I want a world where I am not afraid to ask for it.
Even if you haven’t heard of Sheryl Sandberg or bell hooks or the amorphous concept of “leaning in,” you likely have fallen victim to a particular brand of feminism; a siren call of empowerment that very few are able to ignore.
Mainstream feminism, an ideology that frames equality of the sexes within comfortable gender norms and ignores difficult topics like race, provides a steady rhythm of easy-listening soundbites that lull the masses into complicit consciousness. This complacency is fashionable and exceptional in its ability to promote itself; this brand of feminism has always attracted big business and uses a shallow critique of the very system from which it is born. It’s the soundtrack that sells us “men’s lotion” and anything pink.
In a recent post by bell hooks, Dig Deep: Beyond Lean In, she dives into a measured call and response to Sheryl Sandberg’s bestselling book, Lean In. As only bell hooks can do, she lays bare the real agenda of Sandberg’s rising feminist star power.
Sandberg’s definition of feminism begins and ends with the notion that it’s all about gender equality within the existing social system. From this perspective, the structures of imperialist white supremacist capitalist patriarchy need not be challenged. And she makes it seem that privileged white men will eagerly choose to extend the benefits of corporate capitalism to white women who have the courage to ‘lean in.’ It almost seems as if Sandberg sees women’s lack of perseverance as more the problem than systemic inequality. Sandberg effectively uses her race and class power and privilege to promote a narrow definition of feminism that obscures and undermines visionary feminist concerns.
hooks goes on to describe obvious flaws of appropriating a feminist theory that does not intend to change anything. In fact, this is the reason you are to “hate the player, not the game.” Sandberg’s method and practice of “faux feminism” is not real feminism. By setting up this predictable dichotomy, a divide that ironically perpetuates exclusive solidarity politics, hooks maintains a rigid status quo. hooks concludes, “Sandberg uses feminist rhetoric as a front to cover her commitment to western cultural imperialism, to white supremacist capitalist patriarchy.”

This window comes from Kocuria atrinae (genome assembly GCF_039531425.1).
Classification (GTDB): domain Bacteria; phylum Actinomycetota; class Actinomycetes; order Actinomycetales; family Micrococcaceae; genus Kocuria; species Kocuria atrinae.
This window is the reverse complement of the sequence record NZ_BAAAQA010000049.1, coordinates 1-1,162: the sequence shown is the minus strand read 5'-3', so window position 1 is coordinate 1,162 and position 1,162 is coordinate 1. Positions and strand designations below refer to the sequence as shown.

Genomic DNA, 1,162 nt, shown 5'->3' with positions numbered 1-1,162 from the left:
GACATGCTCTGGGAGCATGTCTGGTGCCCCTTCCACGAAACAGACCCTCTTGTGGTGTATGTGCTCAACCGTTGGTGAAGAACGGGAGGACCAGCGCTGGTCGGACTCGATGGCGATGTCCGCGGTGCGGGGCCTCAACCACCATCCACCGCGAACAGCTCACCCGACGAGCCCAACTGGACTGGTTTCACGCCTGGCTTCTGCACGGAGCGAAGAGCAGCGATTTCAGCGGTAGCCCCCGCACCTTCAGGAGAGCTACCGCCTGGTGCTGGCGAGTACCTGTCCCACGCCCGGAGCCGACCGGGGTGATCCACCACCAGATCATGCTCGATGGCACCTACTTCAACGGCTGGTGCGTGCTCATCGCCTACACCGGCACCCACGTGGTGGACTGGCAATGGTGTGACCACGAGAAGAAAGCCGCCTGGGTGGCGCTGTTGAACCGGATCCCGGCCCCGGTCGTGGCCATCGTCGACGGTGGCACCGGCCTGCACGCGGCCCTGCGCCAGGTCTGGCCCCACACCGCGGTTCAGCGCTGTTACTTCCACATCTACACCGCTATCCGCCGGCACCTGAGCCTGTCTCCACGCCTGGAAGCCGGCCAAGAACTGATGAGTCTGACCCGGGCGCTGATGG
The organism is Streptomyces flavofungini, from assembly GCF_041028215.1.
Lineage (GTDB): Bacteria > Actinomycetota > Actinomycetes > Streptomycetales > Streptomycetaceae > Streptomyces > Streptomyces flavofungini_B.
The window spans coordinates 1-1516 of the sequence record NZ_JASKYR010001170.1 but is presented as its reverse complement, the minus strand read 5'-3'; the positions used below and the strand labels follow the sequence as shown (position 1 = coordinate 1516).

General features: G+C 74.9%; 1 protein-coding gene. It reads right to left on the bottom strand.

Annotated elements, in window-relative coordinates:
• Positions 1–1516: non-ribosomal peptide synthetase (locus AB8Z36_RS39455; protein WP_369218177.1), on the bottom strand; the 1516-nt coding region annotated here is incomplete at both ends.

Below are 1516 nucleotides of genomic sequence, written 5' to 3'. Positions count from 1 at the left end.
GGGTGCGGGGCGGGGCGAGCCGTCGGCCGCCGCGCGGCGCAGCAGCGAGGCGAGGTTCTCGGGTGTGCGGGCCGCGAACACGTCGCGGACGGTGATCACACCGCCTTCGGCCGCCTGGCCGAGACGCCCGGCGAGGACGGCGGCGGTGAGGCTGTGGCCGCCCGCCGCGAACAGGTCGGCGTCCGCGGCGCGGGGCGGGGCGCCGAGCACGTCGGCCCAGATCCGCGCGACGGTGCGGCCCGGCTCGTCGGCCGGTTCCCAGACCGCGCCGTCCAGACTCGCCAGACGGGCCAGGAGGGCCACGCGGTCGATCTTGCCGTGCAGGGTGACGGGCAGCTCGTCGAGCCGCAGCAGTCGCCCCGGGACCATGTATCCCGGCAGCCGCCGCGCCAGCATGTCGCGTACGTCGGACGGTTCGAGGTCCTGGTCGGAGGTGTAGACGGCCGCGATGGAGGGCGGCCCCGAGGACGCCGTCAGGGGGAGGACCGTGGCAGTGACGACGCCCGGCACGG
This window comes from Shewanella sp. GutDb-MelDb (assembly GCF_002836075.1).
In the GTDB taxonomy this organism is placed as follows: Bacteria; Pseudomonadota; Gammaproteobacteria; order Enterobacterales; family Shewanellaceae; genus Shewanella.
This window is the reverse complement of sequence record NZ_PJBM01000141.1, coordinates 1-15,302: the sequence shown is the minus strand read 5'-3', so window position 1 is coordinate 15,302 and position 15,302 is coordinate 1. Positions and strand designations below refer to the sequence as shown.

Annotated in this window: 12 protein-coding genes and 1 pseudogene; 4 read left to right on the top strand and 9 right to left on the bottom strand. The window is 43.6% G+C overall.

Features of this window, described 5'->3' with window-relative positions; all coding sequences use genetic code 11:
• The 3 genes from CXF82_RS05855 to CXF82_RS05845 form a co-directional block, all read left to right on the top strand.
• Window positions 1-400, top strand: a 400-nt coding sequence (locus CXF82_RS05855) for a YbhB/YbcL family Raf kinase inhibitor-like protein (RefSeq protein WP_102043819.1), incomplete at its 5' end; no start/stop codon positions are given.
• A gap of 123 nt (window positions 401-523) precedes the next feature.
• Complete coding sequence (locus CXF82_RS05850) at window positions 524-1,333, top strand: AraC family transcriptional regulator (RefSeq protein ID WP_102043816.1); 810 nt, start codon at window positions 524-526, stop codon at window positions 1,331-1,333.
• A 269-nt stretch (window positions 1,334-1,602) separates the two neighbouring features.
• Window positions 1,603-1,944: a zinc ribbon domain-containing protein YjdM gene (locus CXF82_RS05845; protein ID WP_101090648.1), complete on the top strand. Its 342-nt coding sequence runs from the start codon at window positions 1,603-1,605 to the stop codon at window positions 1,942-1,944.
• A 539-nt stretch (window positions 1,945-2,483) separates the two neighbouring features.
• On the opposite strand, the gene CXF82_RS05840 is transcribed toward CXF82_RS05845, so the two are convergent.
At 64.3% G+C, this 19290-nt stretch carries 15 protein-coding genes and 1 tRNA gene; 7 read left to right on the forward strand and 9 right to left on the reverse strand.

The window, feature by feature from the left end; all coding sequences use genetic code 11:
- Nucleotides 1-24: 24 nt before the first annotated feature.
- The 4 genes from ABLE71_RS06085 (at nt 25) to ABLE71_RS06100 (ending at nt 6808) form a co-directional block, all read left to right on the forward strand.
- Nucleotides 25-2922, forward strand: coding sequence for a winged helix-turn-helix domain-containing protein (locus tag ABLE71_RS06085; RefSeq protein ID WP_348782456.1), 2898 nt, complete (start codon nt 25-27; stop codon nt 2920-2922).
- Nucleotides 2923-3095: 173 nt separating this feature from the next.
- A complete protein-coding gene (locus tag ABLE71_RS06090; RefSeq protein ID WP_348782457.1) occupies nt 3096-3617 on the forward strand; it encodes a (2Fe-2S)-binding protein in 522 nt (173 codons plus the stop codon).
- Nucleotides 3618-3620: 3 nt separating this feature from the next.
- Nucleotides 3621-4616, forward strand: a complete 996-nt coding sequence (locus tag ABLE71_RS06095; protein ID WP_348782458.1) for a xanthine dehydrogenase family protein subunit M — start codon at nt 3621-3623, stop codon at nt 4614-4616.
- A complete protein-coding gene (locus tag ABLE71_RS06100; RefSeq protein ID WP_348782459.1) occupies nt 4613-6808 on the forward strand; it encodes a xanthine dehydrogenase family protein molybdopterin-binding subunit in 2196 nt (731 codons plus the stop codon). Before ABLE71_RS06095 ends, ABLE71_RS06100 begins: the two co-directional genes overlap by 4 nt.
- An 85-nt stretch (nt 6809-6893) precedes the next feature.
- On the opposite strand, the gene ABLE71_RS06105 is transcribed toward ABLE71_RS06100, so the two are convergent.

I wish it were this simple. It’s easy to think that Sandberg is plotting world domination inside an audacious mansion, or, more likely, from her corner office at Facebook. With the launch of LeanIn.org, it certainly appears that some thought was put into taking this faux feminism global. By “changing the conversation from what we can’t do to what we can do,” Sandberg and her army of ambitious empowered women have the potential to inspire ordinary women to question how they themselves are perpetuating stereotypes and supporting those who have erected barriers to their success.
If the way out of this conundrum were easy, we’d have fixed it already. But one thing’s for sure: it’s going to take collective sacrifice to bring about a world in which women’s humanity is so taken-for-granted that no individual woman’s choices can undermine it. To get there, we’re going to need to acknowledge the power of the system, recognize each other as conscious actors, and have empathy for the difficult choices we all make as we try to navigate a difficult world.
Both Sandberg and hooks espouse solidarity, community, and a vision for a more equitable world. It’s unfortunate that they have to come out fighting from opposite ends of the feminist spectrum.